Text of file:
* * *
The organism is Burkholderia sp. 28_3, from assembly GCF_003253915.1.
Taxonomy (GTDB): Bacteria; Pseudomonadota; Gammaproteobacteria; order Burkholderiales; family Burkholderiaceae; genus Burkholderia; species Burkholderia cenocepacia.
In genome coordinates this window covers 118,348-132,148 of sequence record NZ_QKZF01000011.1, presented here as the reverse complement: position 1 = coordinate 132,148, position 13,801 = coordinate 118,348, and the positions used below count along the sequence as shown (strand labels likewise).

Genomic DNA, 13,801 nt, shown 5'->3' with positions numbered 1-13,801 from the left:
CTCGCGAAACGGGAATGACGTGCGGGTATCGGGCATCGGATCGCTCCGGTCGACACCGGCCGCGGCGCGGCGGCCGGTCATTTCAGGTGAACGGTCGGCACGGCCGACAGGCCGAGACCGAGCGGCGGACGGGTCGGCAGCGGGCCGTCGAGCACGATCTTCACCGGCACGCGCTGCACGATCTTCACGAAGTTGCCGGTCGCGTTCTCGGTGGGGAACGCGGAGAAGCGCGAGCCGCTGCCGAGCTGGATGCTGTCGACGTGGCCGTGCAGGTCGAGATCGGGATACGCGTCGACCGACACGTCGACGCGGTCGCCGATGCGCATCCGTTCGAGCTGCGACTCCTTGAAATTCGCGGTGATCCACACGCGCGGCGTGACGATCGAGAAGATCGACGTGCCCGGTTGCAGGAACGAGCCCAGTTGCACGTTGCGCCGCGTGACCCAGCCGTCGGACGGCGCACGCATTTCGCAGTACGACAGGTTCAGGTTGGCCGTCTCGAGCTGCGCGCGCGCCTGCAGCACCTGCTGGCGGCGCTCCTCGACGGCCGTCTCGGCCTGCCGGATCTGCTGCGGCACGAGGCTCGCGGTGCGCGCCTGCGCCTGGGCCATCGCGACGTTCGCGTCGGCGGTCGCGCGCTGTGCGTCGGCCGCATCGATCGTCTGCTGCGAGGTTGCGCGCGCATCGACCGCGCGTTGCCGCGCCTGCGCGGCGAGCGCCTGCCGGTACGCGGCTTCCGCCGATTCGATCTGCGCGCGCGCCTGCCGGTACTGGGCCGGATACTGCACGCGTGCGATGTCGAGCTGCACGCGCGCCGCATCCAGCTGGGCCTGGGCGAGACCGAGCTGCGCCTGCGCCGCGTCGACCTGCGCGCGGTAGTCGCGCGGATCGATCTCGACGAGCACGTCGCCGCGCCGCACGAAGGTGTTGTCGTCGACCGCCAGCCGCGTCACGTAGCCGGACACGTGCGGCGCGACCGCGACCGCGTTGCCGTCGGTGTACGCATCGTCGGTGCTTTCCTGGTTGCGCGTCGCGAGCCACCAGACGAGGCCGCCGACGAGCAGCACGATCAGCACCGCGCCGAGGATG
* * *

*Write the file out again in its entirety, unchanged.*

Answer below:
The organism is Burkholderia sp. 28_3, from assembly GCF_003253915.1.
Taxonomy (GTDB): Bacteria; Pseudomonadota; Gammaproteobacteria; order Burkholderiales; family Burkholderiaceae; genus Burkholderia; species Burkholderia cenocepacia.
In genome coordinates this window covers 118,348-132,148 of sequence record NZ_QKZF01000011.1, presented here as the reverse complement: position 1 = coordinate 132,148, position 13,801 = coordinate 118,348, and the positions used below count along the sequence as shown (strand labels likewise).

Genomic DNA, 13,801 nt, shown 5'->3' with positions numbered 1-13,801 from the left:
CTCGCGAAACGGGAATGACGTGCGGGTATCGGGCATCGGATCGCTCCGGTCGACACCGGCCGCGGCGCGGCGGCCGGTCATTTCAGGTGAACGGTCGGCACGGCCGACAGGCCGAGACCGAGCGGCGGACGGGTCGGCAGCGGGCCGTCGAGCACGATCTTCACCGGCACGCGCTGCACGATCTTCACGAAGTTGCCGGTCGCGTTCTCGGTGGGGAACGCGGAGAAGCGCGAGCCGCTGCCGAGCTGGATGCTGTCGACGTGGCCGTGCAGGTCGAGATCGGGATACGCGTCGACCGACACGTCGACGCGGTCGCCGATGCGCATCCGTTCGAGCTGCGACTCCTTGAAATTCGCGGTGATCCACACGCGCGGCGTGACGATCGAGAAGATCGACGTGCCCGGTTGCAGGAACGAGCCCAGTTGCACGTTGCGCCGCGTGACCCAGCCGTCGGACGGCGCACGCATTTCGCAGTACGACAGGTTCAGGTTGGCCGTCTCGAGCTGCGCGCGCGCCTGCAGCACCTGCTGGCGGCGCTCCTCGACGGCCGTCTCGGCCTGCCGGATCTGCTGCGGCACGAGGCTCGCGGTGCGCGCCTGCGCCTGGGCCATCGCGACGTTCGCGTCGGCGGTCGCGCGCTGTGCGTCGGCCGCATCGATCGTCTGCTGCGAGGTTGCGCGCGCATCGACCGCGCGTTGCCGCGCCTGCGCGGCGAGCGCCTGCCGGTACGCGGCTTCCGCCGATTCGATCTGCGCGCGCGCCTGCCGGTACTGGGCCGGATACTGCACGCGTGCGATGTCGAGCTGCACGCGCGCCGCATCCAGCTGGGCCTGGGCGAGACCGAGCTGCGCCTGCGCCGCGTCGACCTGCGCGCGGTAGTCGCGCGGATCGATCTCGACGAGCACGTCGCCGCGCCGCACGAAGGTGTTGTCGTCGACCGCCAGCCGCGTCACGTAGCCGGACACGTGCGGCGCGACCGCGACCGCGTTGCCGTCGGTGTACGCATCGTCGGTGCTTTCCTGGTTGCGCGTCGCGAGCCACCAGACGAGGCCGCCGACGAGCAGCACGATCAGCACCGCGCCGAGGATG